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Anti-Aging Pill: Super Gene Discovery Leads to Fruitless Attempts to Mimic Nature

Tuesday, February 16, 2010 by: Marek Doyle
Tags: anti-aging, discovery, health news

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(NewsTarget) Scientists continued their obsession with pill-based cures today as they announced a breakthrough in their ambitions to 'revolutionise.' They discovered three so-called `super-genes` that are linked to increased longevity and reduced risk of senility though their effect on insulin signaling. Whilst many will consider the research to simply document the importance of insulin sensitivity in aging, the researchers clearly feel that reducing dietary sugar is too radical. Instead, they hope to produce a drug to mimic the genetic benefits and aim to have the product ready for testing within three years.

Dr Nir Barzilai, the lead scientist, was upbeat about the discovery: "The advantage of finding a gene that involves longevity is we can develop a drug that will imitate what this gene is doing. If we can imitate that, then long life can be terrific."

Moral issues aside, the scientist`s enthusiasm is understandable, given the potential meaning of his work. However, upon analysis, the impact of this research seems very unlikely to change society in any meaningful way, even if a drug makes it to testing stage. The scientists went on to explain that they have identified three genes known to be present in Ashkenazi Jews residing in New York. Carriers of these genes have a 1 in 500 chance of making it to 100 - which is significantly higher than the odds of non-carriers making it a century, currently 1 in 10,000 - and they have a reduced propensity for developing high cholesterol, diabetes. The incidence rate of senility amongst carriers is also less. Whilst the newspaper reports were keen to point out the increased health seen in the Ashkenazi Jews studied, there was no discussion of the increased rates of specific diseases amongst this ethnic group.

Based on the research currently available, the increased longevity and resistance to chronic disease can be explained fully by the gene conferring improved insulin sensitivity upon the carrier. Impaired insulin signaling has been shown to increase systemic inflammation, cause mismanagement of lipids, and increase risk of cancer and neurodegenerative diseases such as Alzheimer`s.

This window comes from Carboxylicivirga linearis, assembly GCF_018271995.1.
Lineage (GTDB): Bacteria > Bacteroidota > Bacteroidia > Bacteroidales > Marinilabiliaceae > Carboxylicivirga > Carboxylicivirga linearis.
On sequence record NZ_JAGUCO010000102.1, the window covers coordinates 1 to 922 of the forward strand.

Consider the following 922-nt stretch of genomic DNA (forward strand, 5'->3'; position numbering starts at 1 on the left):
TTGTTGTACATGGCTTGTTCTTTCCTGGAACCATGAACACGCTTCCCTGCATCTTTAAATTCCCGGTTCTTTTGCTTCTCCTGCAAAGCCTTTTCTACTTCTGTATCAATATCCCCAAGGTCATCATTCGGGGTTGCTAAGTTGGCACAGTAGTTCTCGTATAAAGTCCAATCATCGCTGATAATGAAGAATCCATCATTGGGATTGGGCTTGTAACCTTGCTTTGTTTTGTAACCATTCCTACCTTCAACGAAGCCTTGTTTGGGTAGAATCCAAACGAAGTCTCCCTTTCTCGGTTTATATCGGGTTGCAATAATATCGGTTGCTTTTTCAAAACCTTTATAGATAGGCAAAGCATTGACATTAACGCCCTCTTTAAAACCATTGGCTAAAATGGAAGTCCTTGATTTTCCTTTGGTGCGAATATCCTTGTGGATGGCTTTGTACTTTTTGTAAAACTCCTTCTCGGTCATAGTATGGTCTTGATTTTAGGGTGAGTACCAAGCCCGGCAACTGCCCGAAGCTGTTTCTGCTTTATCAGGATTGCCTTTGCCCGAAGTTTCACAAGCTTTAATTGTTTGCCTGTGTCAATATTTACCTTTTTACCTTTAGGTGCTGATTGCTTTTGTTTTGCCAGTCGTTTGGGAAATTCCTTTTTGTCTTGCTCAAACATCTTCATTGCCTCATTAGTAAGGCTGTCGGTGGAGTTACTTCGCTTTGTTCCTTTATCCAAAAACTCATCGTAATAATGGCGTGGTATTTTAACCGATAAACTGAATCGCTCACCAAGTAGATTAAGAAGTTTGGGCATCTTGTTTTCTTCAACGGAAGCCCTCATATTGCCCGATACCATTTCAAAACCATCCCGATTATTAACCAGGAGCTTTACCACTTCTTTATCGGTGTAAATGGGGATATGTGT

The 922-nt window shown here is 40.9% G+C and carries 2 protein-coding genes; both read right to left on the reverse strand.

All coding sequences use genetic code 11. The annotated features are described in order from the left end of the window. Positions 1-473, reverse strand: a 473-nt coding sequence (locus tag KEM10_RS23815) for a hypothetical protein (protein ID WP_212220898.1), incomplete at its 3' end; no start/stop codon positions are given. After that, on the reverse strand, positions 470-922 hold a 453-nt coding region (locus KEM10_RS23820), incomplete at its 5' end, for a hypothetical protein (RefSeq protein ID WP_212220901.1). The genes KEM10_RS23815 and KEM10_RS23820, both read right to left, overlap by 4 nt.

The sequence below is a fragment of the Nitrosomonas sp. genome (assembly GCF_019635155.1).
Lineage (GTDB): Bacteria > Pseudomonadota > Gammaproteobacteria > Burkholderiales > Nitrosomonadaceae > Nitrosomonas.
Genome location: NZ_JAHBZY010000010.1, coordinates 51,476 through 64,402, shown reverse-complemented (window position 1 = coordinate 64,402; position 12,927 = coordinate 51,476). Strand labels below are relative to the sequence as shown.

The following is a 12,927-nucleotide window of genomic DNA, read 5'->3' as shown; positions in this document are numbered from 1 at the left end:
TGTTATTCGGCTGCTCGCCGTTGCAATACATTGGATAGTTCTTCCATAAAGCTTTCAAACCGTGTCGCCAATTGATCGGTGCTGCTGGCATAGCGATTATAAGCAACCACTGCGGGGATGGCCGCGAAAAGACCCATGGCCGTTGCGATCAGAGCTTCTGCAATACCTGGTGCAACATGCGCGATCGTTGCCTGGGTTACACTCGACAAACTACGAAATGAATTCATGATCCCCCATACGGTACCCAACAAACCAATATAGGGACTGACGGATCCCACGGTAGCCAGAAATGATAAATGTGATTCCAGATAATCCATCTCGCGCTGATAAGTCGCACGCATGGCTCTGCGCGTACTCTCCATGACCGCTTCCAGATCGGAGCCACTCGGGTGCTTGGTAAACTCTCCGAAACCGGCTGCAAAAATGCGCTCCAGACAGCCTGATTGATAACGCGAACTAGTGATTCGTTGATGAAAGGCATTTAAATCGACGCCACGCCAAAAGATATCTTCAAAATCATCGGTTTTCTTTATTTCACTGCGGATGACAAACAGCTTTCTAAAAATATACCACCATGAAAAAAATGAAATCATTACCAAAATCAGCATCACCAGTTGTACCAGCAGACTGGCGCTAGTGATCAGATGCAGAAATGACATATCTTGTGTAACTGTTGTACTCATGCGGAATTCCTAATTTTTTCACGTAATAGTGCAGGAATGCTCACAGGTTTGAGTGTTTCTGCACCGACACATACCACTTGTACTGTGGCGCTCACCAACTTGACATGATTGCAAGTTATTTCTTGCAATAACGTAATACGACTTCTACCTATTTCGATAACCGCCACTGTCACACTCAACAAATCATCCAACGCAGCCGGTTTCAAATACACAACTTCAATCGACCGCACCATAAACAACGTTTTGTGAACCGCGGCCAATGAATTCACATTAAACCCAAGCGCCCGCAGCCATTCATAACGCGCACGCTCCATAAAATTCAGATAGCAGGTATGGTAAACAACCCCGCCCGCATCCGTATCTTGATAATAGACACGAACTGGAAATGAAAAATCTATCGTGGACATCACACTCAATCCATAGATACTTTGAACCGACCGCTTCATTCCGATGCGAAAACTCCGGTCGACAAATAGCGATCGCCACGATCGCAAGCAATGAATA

Despite this potentially simple explanation and the resources likely to be invested in coming years into developing some sort of drug to mimic the gene, there currently are no plans to compare the biomarkers observed with a low sugar diet against those found in Ashkenazi Jews. Neither is there likely to be any research done on the relationship of these super-genes to the increased incidence of inherited disease amongst the Ashkenazi populations; conditions include Gaucher disease and cystic fibrosis. This selective study fits the Big Pharma research model, whereby the results of a team of keen scientists trigger massive spending on a complex, expensive and ultimately fruitless quest to mimic nature.

True to form, the charities were equally selective in their optimistic view of the news. On the discovery of the so-called supergene, Professor Judith Phillips said: "It`s a huge opportunity because the ageing population is growing anyway." The president of the British Society of Gerontology said the discovery would change how people look at growing old: "They would be a huge resource because people would be able to work longer and they would have to healthier life, and it would revolutionise the way we look at older people. And it would reduce costs in terms of care."

With these benefits in the offing, the multi-million pound costs to develop a drug suddenly seem less daunting to the pharmaceutical companies considering investment. Whether or not it comes to fruition is another question altogether, as is the logic in spending millions on developing a pill that can only mimic what sugar restriction has done for millennia.





About the author

Marek Doyle is a London personal trainer, nutritionist and the pioneer of the Combined Allergy Test, with locations serving Kensington, Chelsea, West London and Basingstoke. Marek runs Blueprint Fitness, edits theAdrenal Fatigue Focus website and has been recognised as one of the top three trainers in the country and counts world champion athletes, models and TV celebrities amongst his clientele.

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